Amy Andre

Soapbox, the Feminist Speakers' Bureau, Is 'Bi'-Operated

Filed By Amy Andre | September 14, 2011 12:00 PM | comments

Filed in: Gay Icons and History, Marriage Equality, The Movement
Tags: Ani DiFranco, bisexuality, feminism, Gloria Steinem, Jennifer Baumgardner, public speakers

JenniferBaumgardner.jpgFeminist author, professor, and activist Jennifer Baumgardner, whose latest book, F 'em: Goo Goo, Gaga, and Some Thoughts on Balls, is due out in October, is a rarity in the national feminist movement: She is an out - and outspoken - bisexual. Her books include the ground-breaking Look Both Ways: Bisexual Politics.

But Jennifer is perhaps best known for co-founding Soapbox, the Feminist Speakers' Bureau, which represents Gloria Steinem and many other feminist luminaries. I touched base with Jennifer to learn more about her work, and what Soapbox is up to now. (Full disclosure: I'm a Soapbox speaker.)

AA: You're one of the few leaders in the national feminist movement who is also an out bisexual. Why do you think there are so few out bi feminist leaders? Biphobia in the feminist movement? Misogyny in the LGBT movement? A little of both? Neither?

JB:Very few feminist women who are bi act as if it's an important part of their identity, it's true. I think it's biphobia, but not necessarily an active hostility, just a sense that identifying this way isn't as valuable as being gay, straight, or undeclared. It's a mix of misogyny and biphobia. In the book I just wrote, [F 'em: Goo Goo, Gaga, and Some Thoughts on Balls], Ani DiFranco says that the older she gets, she just feels a lot straighter. I think that our desires change as we do, and having the ability within a life to love both men and women (though not necessarily to the same degree or at the same time) is a bisexual identity - but I can't foist the label on anyone. Like "feminist," the "bisexual" label is one that we have to claim for ourselves.

AA: What inspired you to start Soapbox? How's it going? And what do you think the public wants to hear about most from feminist speakers/ the feminist movement right now?

JB: Amy Richards and I started Soapbox in 2002 because we thought we could do what our speakers' bureau was doing and do it better. I think we were right - but what has also emerged for us is that Soapbox isn't just a bureau for feminist speakers. We are a platform or entry point for feminism. We created Feminist Boot Camps several years ago that are really popular and incredibly gratifying for Amy and me - and a couple of hundred men and women from across the country and Canada have come to New York City to spend a week immersed in feminist actions and conversation. Now we are beginning to create products that can be used in the feminist classroom, and the list of what we want to do keeps on growing.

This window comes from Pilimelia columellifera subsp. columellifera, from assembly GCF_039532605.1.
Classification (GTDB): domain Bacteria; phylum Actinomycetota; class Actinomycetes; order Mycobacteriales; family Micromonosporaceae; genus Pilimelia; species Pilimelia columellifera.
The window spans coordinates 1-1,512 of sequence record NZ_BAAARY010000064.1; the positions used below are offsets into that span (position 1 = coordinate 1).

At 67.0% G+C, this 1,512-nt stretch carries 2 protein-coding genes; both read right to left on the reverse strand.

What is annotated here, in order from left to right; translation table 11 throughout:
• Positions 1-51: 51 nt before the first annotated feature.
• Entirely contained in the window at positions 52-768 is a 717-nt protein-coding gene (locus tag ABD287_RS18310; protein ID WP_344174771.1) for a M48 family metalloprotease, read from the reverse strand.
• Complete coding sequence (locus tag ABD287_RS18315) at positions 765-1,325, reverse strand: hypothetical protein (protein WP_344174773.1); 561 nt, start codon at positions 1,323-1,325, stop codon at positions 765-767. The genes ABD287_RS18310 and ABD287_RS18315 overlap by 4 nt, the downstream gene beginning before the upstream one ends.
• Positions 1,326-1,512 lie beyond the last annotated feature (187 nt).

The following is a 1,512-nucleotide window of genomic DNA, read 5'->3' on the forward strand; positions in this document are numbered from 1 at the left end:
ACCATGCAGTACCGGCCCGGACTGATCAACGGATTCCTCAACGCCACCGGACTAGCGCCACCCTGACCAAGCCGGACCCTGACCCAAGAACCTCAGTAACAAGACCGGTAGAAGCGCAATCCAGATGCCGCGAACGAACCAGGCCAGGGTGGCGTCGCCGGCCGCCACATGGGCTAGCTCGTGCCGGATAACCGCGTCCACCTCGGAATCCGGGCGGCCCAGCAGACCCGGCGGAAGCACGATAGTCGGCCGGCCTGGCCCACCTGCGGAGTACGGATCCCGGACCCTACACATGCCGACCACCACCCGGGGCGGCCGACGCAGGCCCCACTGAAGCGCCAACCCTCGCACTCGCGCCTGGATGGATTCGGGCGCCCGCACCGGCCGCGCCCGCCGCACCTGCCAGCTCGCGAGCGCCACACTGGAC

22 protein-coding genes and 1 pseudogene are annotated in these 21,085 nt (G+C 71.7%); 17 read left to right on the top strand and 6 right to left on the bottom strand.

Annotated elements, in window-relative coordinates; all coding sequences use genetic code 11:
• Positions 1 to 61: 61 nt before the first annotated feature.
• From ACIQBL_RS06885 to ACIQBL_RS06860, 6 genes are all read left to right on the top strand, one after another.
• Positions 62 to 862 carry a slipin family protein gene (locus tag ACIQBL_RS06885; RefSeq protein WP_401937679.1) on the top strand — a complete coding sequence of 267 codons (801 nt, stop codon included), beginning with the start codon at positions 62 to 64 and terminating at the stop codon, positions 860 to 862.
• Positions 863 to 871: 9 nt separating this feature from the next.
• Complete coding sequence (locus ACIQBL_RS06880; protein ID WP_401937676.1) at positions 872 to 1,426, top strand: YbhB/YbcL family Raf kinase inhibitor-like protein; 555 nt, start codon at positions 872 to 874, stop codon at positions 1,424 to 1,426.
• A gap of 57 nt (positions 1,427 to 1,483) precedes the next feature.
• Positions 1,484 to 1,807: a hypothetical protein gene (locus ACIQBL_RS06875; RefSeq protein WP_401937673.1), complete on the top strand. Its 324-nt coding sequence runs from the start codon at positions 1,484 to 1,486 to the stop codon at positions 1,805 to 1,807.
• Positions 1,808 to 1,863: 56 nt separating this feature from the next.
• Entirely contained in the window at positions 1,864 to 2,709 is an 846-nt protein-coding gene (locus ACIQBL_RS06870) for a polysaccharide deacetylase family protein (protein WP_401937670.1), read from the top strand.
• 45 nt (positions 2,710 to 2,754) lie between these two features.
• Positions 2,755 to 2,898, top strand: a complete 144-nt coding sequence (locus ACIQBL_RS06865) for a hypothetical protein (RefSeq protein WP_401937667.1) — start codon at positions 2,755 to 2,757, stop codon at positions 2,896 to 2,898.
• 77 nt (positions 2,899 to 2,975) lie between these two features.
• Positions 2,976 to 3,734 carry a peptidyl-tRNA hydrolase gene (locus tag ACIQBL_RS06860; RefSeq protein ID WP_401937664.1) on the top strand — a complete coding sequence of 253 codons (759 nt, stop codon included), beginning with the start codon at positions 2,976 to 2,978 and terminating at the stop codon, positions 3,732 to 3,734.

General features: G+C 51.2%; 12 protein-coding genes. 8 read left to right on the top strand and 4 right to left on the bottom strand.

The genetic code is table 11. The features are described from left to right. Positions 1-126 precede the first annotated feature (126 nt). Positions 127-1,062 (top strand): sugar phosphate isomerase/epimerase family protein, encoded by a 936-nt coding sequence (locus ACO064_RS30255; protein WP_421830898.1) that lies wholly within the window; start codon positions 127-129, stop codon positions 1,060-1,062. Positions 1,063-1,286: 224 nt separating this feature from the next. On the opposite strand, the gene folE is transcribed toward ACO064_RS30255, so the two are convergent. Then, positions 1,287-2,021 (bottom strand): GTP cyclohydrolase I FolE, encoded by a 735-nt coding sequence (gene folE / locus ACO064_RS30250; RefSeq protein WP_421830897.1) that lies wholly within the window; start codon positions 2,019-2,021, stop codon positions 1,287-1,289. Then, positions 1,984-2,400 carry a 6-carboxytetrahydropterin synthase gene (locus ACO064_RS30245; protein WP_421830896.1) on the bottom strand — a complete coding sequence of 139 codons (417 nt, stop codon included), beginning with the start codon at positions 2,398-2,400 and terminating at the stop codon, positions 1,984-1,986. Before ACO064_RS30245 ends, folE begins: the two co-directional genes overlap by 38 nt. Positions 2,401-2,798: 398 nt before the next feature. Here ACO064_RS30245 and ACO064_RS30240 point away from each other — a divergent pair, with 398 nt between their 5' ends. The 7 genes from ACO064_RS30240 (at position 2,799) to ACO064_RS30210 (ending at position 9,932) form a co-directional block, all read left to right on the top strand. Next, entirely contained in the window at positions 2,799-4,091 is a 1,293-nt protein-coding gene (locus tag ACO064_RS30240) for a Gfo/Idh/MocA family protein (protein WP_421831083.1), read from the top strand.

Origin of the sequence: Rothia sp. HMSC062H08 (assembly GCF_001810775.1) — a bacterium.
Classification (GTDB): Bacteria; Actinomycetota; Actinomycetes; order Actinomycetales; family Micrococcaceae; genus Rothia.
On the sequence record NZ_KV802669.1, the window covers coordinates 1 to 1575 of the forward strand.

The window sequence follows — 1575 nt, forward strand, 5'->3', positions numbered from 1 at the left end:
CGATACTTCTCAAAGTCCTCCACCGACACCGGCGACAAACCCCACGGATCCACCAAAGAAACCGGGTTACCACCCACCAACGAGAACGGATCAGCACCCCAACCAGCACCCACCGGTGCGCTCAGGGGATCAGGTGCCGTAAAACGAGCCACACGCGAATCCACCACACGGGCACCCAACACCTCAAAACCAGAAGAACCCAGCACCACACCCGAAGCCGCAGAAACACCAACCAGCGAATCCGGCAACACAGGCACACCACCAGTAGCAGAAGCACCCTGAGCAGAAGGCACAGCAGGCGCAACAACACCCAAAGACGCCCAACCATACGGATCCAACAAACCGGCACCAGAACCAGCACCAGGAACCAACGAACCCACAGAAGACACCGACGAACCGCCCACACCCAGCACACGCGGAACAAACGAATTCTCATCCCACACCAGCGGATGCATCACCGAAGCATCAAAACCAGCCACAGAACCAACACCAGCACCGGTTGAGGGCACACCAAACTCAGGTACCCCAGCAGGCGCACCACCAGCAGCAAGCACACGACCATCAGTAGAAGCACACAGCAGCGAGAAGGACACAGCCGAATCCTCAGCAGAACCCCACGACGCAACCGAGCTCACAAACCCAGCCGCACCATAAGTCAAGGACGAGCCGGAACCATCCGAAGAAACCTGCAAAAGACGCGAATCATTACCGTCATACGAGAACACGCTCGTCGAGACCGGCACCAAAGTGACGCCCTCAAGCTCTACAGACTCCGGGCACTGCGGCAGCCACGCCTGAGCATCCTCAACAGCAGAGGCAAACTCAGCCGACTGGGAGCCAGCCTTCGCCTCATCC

Our most popular speakers change each year, but Gloria Steinem is a perennial favorite, as is Shelby Knox and Loretta Ross. People mainly want the speakers to magnetize their community of like-minded people and remind them that feminism is present and vital to the well-being of their families, communities, and colleges.

AA: Tell me about your new book.

JB: F' em is a book of essays about feminism, or at least the kind of feminism I practice, which is very inclusive and open. It's part old pieces that were reprinted in magazines like Harper's Bazaar and Glamour, part interviews with people I love, like Ani DiFranco and Loretta Ross, and part new essays. The project arose out of my obsession with the discrepancy between how feminists are archived vs. other people and movements.

The real record of the second wave is in danger of being erased; it's not taught in public school or mainstream university classes. These were women who wanted to do everything themselves - they taught themselves to do abortions, for God's sake! - but they didn't get themselves into the public record as much as they needed to. Meanwhile, I'm archiving my own writing and contribution by having this collection. I am grateful that Seal [Press] wanted to publish it, and I love what they do, too. The essays deal with feminist theory and practice, whether there is a 4th wave, being bisexual and married, and being a mother, among many other topics.

AA: What do you think LGBT activists (feminist or not) can learn from the feminist movement?

JB: The LGBT movement is having its day right now, like feminists had in 1970. By that I mean that laws and attitudes are changing rapidly and the movement is visible and important. I think that LGBT movement is inextricably intertwined with feminism and that their gains are ours. I think LGBT activists can learn that after a period of rapid change and mainstreaming, there is a period of subtle (and painful) backlash. We need to name that backlash as it occurs and refuse to be cowed by it.

AA: What's your hope and/or goal for both camps?

JB: My hope for feminism is that women get in touch with how powerful they are, whether it's through getting in touch with their vagina, turning their cell phone cameras on street harassers, or demanding that their philandering husband stop raping housekeepers or face being cut off from a $500 million fortune. That last is a specific hope for one woman in France. For LGBT activists, I hope that gay marriage is the law of the land soon, not because I think marriage is so great but because it would be a huge step for equal access to institutions.

img courtesy Soapbox

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